Given a group-with-apartness and a normal antisubgroup $A$, we define an anticongruence $K$, where $(p, q) \in K$ iff $p q^{-1} \in A$. Similarly, given a ring-with-apartness and a two-sided antiideal $A$, we define an anticongruence $K$, where $(p, q) \in K$ iff $p - q \in A$. This allows us to form quotient groups or quotient rings by modding out by normal antisubgroups or two-sided antiideals. Conversely, we can interpret the antikernel as a normal antisubgroup or two-sided antiideal: $p \in \aker f$ iff $f(p) \ne 1$, $p \in \aker f$ iff $f(p) \ne 0$, etc. In general, this works for any Omega-group structure.
As noted at apartness relation, an apartness relation on a set $X$ is equivalent to a (strongly) closed equivalence relation on the corresponding discrete locale, and the $\ne$-open subsets are those whose complementary closed sublocales are stable under this equivalence relation, and the $\ne$-topology itself is the corresponding quotient locale. From this point of view, an algebra structure is strongly extensional if it respects the equivalence relation, hence passes to the quotient; and an antisubalgebra is an $\ne$-open set whose complementary closed sublocale is additionally a localic subalgebra, since the operation $\mathsf{C}$ from open sublocales to closed ones takes arbitrary (not only finite) unions to intersections.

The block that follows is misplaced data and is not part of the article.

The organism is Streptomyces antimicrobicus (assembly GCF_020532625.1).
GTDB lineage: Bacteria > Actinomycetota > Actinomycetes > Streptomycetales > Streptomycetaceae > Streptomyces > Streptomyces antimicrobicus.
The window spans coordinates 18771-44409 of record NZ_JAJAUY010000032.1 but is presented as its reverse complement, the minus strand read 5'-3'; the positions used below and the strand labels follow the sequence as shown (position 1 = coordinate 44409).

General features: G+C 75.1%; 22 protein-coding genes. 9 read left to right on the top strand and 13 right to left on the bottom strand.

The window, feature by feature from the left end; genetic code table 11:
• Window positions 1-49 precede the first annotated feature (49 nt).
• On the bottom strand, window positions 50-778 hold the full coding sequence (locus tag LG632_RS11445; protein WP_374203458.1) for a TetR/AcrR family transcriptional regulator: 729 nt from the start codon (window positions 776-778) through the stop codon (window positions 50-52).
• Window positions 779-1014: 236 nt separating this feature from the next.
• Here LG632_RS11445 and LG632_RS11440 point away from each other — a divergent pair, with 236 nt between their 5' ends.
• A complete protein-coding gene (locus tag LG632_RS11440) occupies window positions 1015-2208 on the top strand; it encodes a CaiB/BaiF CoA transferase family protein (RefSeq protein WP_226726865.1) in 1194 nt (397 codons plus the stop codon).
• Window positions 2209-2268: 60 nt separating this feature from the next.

In other words, antisubalgebras of an inequality algebra are equivalent to closed subalgebras of a localic algebra, in the case when the latter is the quotient of a discrete algebra by a closed localic congruence.
According to Troelstra and van Dalen:
The study of algebraic structures in an intuitionistic setting was undertaken by Heyting (1941)… in full generality, equipped with an apartness relation. The notion of an antisubstructure, implicit in Heyting’s treatment of ideals in polynomial rings, was formulated explicitly by D.S. Scott (1979) (N.B. the first draft of this paper contains a good deal more than the published version). Ruitenburg (1982, 1982A) deals with intuitionistic algebra in the spirit of Heyting and Scott.
Surprisingly, antisubalgebras make hardly any appearence in Ray Mines?, Fred Richman, Wim Ruitenburg?. A Course in Constructive Algebra. Springer, 1987.
More can be found in Anne Troelstra and Dirk van Dalen?, Constructivism in Mathematics (volume 2).